Tuesday, October 21, 2008

Social Computing's Potential Impact on Business

We are in the era of social computing. First, I’ll explain what I mean by the social computing era and then continue to describe how social computing might impact business decision making.
The Internet, globalization, technology convergence, the global media, cheap and highly available computing devices, mobile technologies, and a new generation of human beings that have only known the high tech, highly connected world we live in today are coagulating in every rapidly increasing spirals to form a world where information is free. By free I not only mean at no cost, but also freed from the hierarchies of bureaucracies that have filtered and regulated information for centuries.

Today, when information is created it is virtually instantaneously published by numerous and various individuals and organizations each projecting to some degree, their perception of the information. Individuals can make their own decisions as to which parts of the information they believe to be fact, which parts are spin and which parts are fiction. Far from chaos this has created an environment of transparency of information, its sources and their motivations; and engagement as people commit to their minds and consequently, their efforts to causes, ideas, principles, and other people.

The connections between ideas and people that engage with ideas are happening at Internet speeds! It’s scope and scale is unlimited because social computing is not only about computing; it’s about the way computing (including communications) is working hand in glove with the real world. People talk to each other about ideas. Ideas evolve. The group evolves. Our views evolve. Society evolves. Youngsters are evolving faster than everyone else.

Knowledge is power! Traditional powerbrokers are tightly clenching traditional information hierarchies with iron gloves. But like sand information is drawn out by the force of gravity. Information is free!

The social computing era is not unlike the computing eras that have preceded it. Each era of computer evolution builds on the previous era. Bell’s Law predicts a new computing platform about every decade.[1]

In his definition of Web 2.0, Tim O’Reilly, the man that coined the term “Web 2.0” states, “The Web is the Platform”. I’ll take the liberty to further qualify that definition to the include the Web and every device connected to it is the platform. This includes PCs and convergent devices like Apple’s iPhone, Nokia’s N95, Blackberry’s Bold, Palm’s Treo, etc. that connect us to the Internet and IP (Internet Protocol) based services allowing us to connect to information and people anywhere, anytime.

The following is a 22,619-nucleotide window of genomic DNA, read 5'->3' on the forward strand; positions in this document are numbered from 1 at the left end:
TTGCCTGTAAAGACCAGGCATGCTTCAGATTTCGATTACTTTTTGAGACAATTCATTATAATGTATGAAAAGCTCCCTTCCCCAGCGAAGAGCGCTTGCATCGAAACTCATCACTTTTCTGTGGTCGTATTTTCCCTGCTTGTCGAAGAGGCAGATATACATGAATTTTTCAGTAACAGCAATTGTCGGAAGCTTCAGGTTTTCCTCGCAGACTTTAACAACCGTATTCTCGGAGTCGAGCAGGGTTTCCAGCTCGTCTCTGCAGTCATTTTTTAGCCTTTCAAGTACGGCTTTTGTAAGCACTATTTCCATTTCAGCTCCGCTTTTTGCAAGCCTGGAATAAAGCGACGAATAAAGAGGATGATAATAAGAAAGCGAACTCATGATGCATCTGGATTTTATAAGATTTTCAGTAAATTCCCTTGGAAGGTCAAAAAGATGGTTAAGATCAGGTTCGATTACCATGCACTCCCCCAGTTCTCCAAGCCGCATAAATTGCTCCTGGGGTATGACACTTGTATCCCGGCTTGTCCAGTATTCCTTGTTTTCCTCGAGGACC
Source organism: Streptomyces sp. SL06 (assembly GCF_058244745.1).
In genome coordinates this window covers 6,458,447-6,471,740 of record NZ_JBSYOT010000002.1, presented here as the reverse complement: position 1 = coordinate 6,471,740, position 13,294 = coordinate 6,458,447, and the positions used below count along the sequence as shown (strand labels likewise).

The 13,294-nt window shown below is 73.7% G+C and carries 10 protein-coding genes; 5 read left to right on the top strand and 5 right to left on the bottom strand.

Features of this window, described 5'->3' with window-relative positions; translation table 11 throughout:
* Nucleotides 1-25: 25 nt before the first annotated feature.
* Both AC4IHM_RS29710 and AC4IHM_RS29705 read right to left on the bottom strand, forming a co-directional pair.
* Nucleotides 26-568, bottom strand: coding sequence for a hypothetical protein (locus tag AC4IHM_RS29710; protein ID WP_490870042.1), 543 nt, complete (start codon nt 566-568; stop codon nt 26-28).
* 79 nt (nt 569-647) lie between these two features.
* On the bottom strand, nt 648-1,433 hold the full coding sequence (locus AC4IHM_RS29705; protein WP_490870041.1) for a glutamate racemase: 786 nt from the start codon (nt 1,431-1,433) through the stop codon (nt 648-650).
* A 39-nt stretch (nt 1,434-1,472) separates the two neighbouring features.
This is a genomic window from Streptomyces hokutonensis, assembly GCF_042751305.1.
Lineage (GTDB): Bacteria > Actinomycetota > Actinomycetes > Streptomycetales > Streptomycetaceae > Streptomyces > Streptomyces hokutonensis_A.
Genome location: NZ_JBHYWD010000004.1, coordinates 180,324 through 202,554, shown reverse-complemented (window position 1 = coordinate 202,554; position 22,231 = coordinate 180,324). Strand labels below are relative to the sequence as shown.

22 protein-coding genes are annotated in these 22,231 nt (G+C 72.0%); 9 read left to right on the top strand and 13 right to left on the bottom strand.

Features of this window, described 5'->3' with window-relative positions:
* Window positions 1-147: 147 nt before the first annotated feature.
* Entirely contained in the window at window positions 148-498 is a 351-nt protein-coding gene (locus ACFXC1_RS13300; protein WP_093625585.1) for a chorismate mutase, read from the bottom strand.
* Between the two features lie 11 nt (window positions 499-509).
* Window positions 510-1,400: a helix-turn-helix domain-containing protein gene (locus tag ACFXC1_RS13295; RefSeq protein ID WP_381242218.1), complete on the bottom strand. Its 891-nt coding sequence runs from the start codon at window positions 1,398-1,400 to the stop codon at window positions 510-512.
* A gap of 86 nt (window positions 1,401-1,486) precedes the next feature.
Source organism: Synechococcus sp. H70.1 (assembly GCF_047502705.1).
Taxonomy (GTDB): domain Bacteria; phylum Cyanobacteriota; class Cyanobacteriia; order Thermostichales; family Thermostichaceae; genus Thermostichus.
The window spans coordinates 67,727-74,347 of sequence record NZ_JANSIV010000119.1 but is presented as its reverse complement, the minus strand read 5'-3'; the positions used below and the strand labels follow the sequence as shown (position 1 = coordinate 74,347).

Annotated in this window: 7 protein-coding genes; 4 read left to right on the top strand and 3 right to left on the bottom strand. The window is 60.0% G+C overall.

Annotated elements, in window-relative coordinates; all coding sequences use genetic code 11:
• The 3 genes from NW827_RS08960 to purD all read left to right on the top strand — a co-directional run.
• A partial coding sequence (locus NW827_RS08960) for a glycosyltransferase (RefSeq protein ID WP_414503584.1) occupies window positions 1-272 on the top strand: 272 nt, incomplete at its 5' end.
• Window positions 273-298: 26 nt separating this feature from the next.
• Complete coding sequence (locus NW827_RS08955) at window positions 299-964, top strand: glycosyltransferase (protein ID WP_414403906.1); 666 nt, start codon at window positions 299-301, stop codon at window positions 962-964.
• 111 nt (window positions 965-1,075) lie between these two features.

So, what is social computing? One way to simply understand the social computing era, is to put a boundary on personal computing. What’s your experience of PCs when they are NOT connected? Once the PC is disconnected from the Internet you’re left with a personal computer which is a wonderful device for personal productivity, great for creating documents, spreadsheets, presentations, databases, and even personal entertainment. But think of the limitations presented when you can’t connect. We connect now to share, communicate, interact and collaborate for business and personal reasons. This is the essence social computing. It’s our use of technology to extend and scale our very human and insatiable desire to communicate with other people for all of the reasons that we have communicated for millions of years. We want to share our thoughts and feelings. We want to contribute to the group. We want to be recognized. We want to be understood. We want to be wanted and needed. We want to belong. We want make a difference. We want to feel significant. These are very strong motivations that won’t be constrained or squashed by any organization, regime, government, or society because they are the motivations that make us human. Our desire to express ourselves and the ingenuity we apply to find a way to be heard that makes me think that the trajectory of social computing is inevitable. We want to be free.

Social Computing and Business

Social computing transcends the personal computer, extends to converged devices and is all about personal and business social interaction.

Social computing has changed the human-to-computer interface to human-to-computer-to-x-to-computer-to-human interface. Social computing takes us from the WHAT information provided by traditional (pre-social computing) applications – like what is the order number – to the WHY information – like why did that customer change their order. “WHAT” information tends to be formal. “WHY” information tends to be informal. It’s the bits of information like ratings, reviews, comments, opinions, likes, dislikes and personal perspectives and opinions captured in the form of user generated content (UGC) such as Wikis and Blogs, that forms a new layer of information as metadata upon which new standards of credibility, authenticity, authority and trust are being created.

Computing platforms shape or determine how humans use computers and computers have accelerated human social evolution. Continuous exponential improvement of computer processing power, scale and usability; coupled with continually decreasing price points (Moore’s Law[2] and Metcalfe’s Law[3]) for technology; and ubiquitous uptake and use of computers have forever changed the shape of human social interaction. Businesses are not isolated from these trends.

Business information processing and information management capability has advanced with each era of computing and each era of computing has been underpinned by technology platforms (hardware and software) that determine how and why people interact and process information with computers. In the 1960’s computers were dominated by mainframe and mainframe operating systems and mainframe programming languages. The good ol’ green screen data terminals were the human interface to proprietary mainframes. Mainframe computers centrally processed information providing businesses with more accurate and more efficient accounting related information. People input data into mainframe computers providing businesses with the ability to scale by processing transactions more accurately and efficiently.